No twentieth-century justice exerted more influence, both positively and negatively, during his tenure on the Supreme Court than Felix Frankfurter. A confidante of President Roosevelt, who plucked Frankfurter away from his Harvard Law School professorship to appoint him to the Court upon the retirement of Justice Louis Brandeis in 1939, Frankfurter led the argument in favor of judicial deference. Despite his New Deal sympathies, Frankfurter was never an automatic vote for legislation or administrative rulemaking. For Justice Frankfurter, the law or rule had to have a reasonable connection to the underlying public purpose of the legislation passed by Congress in order to be constitutional. This check on the power of administrative agencies was important precisely because of the power that those agencies had accrued from Congress. Only where that connection was clearly present would Frankfurter agree to defer to the legislative or administrative body.
Increasingly complex legislation, extending from the relatively direct origins of the Securities Act of1933 and the Securities Exchange Act of 1934, to the Investment Company Act of 1940, the Investment Advisors Act of 1940, and the numerous administrative rules made by the SEC to interpret and enforce those statutes, were all considered by Frankfurter and his colleagues before he left the Supreme Court in 1965. It was the complexity of the law and rules, caused by changes and innovations in the securities industry responding to new investor demands and products, which made Frankfurter’s judicial deference increasingly difficult to practice.
Frankfurter reasoned that, in order to defer to the legislature or to the SEC, one first had to understand exactly what and why Congress had enacted a particular law. While still at Harvard Law School, Frankfurter commended Chief Justice Harlan Fiske Stone on his dissent in National Bank of Boston v. Maine that “a case, particularly in public law, is not merely an adjudication—it is also a generating force for the future.” Stone’s dissenting opinion sets up a counterpoint for the future. “The history of American constitutional law is partly the history of whipping the devil around the stump.”47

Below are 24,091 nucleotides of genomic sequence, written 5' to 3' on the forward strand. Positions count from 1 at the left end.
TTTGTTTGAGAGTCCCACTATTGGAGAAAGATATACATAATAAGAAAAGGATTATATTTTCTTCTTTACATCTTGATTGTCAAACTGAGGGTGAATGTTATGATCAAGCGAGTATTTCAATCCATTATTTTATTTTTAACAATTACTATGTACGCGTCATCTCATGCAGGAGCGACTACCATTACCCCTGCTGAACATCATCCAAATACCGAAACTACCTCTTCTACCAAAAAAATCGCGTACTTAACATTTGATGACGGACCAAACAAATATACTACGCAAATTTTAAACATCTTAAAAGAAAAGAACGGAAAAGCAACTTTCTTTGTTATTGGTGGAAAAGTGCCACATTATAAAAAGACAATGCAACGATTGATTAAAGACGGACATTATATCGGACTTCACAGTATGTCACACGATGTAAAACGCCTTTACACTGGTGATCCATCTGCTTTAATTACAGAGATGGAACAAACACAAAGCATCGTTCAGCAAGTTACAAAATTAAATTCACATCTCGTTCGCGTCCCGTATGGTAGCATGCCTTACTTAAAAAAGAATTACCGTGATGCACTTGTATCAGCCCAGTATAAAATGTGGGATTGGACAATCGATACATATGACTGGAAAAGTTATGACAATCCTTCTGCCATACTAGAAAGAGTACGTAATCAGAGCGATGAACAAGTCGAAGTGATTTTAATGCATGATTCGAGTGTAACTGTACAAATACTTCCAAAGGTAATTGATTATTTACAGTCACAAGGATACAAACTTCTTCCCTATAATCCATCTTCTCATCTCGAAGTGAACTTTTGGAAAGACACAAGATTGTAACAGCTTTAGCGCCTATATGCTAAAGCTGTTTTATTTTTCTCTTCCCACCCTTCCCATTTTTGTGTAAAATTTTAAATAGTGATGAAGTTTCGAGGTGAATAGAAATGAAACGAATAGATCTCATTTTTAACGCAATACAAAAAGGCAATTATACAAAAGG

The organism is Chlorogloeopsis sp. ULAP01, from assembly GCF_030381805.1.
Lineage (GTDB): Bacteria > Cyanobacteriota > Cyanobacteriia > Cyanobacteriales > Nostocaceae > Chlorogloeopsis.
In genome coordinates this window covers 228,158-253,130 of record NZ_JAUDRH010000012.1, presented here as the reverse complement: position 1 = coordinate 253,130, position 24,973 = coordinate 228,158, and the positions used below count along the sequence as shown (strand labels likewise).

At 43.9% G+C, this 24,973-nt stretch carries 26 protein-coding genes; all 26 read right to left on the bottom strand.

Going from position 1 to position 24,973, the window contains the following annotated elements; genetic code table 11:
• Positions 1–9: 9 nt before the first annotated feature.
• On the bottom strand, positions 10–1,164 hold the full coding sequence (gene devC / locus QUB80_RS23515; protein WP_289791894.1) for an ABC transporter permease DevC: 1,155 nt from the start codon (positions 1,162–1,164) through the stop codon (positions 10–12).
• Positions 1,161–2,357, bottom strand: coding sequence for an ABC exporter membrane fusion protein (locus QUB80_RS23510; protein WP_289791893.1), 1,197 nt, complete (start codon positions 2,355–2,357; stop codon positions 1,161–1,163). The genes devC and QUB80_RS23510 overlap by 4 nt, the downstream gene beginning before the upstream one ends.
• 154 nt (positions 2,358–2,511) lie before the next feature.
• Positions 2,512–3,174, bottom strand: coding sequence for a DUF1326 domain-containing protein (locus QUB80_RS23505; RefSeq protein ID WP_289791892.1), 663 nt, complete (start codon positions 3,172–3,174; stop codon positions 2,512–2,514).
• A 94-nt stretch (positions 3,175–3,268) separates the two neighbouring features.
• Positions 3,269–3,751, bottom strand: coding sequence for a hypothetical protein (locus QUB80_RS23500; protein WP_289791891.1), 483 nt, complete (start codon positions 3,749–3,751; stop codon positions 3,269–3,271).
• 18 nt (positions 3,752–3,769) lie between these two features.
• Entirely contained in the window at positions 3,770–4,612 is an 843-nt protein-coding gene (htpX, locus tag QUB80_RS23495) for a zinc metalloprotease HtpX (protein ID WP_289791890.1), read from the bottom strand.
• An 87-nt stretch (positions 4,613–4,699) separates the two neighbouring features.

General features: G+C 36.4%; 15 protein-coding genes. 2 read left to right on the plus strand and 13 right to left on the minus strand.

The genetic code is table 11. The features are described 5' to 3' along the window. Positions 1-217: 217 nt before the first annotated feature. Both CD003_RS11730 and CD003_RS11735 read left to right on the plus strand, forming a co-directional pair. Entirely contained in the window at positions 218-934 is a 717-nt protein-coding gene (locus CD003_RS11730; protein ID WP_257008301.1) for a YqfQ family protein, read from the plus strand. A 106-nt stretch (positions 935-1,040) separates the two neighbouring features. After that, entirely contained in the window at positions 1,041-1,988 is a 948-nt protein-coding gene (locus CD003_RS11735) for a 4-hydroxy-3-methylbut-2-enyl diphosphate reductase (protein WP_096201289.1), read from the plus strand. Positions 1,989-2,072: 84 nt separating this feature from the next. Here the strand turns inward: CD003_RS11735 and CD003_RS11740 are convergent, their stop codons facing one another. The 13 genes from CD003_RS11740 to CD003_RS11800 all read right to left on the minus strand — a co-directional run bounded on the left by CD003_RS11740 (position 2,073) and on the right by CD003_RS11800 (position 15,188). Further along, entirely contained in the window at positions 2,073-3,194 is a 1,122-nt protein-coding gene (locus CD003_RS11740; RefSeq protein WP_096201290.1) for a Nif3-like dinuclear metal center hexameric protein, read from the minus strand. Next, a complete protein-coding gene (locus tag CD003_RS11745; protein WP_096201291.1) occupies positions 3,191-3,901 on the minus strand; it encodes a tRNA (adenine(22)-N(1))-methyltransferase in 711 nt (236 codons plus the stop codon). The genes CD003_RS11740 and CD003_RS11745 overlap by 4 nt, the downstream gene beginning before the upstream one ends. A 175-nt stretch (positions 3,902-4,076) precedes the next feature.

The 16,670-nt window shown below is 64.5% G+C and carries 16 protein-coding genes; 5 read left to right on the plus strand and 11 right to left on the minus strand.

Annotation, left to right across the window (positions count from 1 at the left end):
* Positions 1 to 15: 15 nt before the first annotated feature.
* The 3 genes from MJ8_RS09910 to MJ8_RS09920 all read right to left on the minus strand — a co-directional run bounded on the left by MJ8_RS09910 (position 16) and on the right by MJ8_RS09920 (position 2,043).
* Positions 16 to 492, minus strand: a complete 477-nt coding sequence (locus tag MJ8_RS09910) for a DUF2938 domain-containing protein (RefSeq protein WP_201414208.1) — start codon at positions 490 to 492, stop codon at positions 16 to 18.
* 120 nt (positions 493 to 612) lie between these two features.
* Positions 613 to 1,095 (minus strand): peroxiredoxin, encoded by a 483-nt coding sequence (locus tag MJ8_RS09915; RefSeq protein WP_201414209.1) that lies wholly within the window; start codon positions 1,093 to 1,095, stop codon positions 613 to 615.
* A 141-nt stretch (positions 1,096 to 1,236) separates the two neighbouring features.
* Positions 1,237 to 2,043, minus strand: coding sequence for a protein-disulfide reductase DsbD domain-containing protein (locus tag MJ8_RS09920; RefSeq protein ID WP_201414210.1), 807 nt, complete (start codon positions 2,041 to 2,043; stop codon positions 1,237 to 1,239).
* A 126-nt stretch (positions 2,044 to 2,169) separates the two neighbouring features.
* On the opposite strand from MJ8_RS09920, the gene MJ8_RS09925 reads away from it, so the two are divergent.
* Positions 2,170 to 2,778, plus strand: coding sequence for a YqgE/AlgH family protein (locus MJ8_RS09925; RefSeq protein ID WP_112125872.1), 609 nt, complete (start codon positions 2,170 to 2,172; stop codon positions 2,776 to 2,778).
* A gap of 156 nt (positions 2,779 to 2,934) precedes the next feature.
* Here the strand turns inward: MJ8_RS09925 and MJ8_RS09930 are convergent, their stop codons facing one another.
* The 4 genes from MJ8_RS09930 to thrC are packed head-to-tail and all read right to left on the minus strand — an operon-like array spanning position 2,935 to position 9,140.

Frankfurter believed that the development of constitutional law was the slow, careful process of the accretion of new ideas. When the majority was wrong, the duty of a justice was to point out the mistake, and bide his time. Just as importantly, Frankfurter believed that the duty of the Court was to defer when it could determine legislative intent based upon hearings and legislation passed. Frankfurter tempered his own bias in favor of administrative expertise through his recognition that the law must still reflect popularly-elected majorities. For Frankfurter, administrative agencies such as the SEC had a duty to clearly follow the intent of Congress in administering the law.
But judicial deferral, the foundational principle of one of the most influential justices on the court, would soon be challenged by his growing concern about what Congress intended and whether the SEC had followed its intent. In a number of SEC cases that came to the Court after the New Deal, Frankfurter dissented because, after careful analysis of the actions of the SEC, he believed that they had not been faithful to the expressed intent of Congress in passing legislation. That defect required him to strike down the actions of the SEC staff where he felt it had not been faithful to that intent.
Over time, Frankfurter, one of the founders and most vocal supporters of the creation of the SEC, often found himself in lonely dissent as the majority found no such difficulty and continued to side with the SEC’s more expansive interpretation of the law. Frankfurter left the Supreme Court in 1965. By 1972, his nuanced philosophy soon gave way to a new set of principles that arrived on the Court with the appointment of two new justices who brought with them their own expertise and strong judicial philosophy.48
(47) Letter from Felix Frankfurter to Justice Harlan Stone on First National Bank of Boston vs. Maine, January 7, 1932. First National Bank of Boston vs. Maine involved Maine’s attempt to tax at the death of the Massachusetts resident who owned stock of a Maine corporation, due solely to a decedent’s Maine residency. The Court struck down as impermissible double taxation Maine’s attempt to tax the decedent’s estate, despite the fact that Massachusetts and Maine both provided credits for the taxes paid by the owner of stock.
(48) See Thompson and Sullivan, “The Supreme Court and Private Law”, Appendix A, where the list of cases expanding SEC authority where Frankfurter dissented includes SEC v. W J Howey Co., Wilko v. Swan, and SEC v. Variable Annuity Life Insurance. No opinion authored by Frankfurter expanding the power of the SEC is listed.
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